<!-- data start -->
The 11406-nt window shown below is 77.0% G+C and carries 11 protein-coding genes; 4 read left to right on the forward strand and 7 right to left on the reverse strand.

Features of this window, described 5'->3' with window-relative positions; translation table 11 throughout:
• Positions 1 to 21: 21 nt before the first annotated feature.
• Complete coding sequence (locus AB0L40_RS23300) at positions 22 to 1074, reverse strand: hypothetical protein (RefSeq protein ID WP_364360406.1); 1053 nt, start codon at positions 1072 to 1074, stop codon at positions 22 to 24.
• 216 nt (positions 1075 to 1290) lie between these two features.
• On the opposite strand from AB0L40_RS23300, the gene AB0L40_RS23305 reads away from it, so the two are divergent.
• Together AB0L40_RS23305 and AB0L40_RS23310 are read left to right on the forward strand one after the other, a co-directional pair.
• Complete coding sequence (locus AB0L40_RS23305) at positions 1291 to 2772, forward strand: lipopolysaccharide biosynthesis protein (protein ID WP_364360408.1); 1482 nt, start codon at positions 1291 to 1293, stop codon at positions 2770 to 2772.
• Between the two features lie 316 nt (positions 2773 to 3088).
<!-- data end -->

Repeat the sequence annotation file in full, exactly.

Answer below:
The 11406-nt window shown below is 77.0% G+C and carries 11 protein-coding genes; 4 read left to right on the forward strand and 7 right to left on the reverse strand.

Features of this window, described 5'->3' with window-relative positions; translation table 11 throughout:
• Positions 1 to 21: 21 nt before the first annotated feature.
• Complete coding sequence (locus AB0L40_RS23300) at positions 22 to 1074, reverse strand: hypothetical protein (RefSeq protein ID WP_364360406.1); 1053 nt, start codon at positions 1072 to 1074, stop codon at positions 22 to 24.
• 216 nt (positions 1075 to 1290) lie between these two features.
• On the opposite strand from AB0L40_RS23300, the gene AB0L40_RS23305 reads away from it, so the two are divergent.
• Together AB0L40_RS23305 and AB0L40_RS23310 are read left to right on the forward strand one after the other, a co-directional pair.
• Complete coding sequence (locus AB0L40_RS23305) at positions 1291 to 2772, forward strand: lipopolysaccharide biosynthesis protein (protein ID WP_364360408.1); 1482 nt, start codon at positions 1291 to 1293, stop codon at positions 2770 to 2772.
• Between the two features lie 316 nt (positions 2773 to 3088).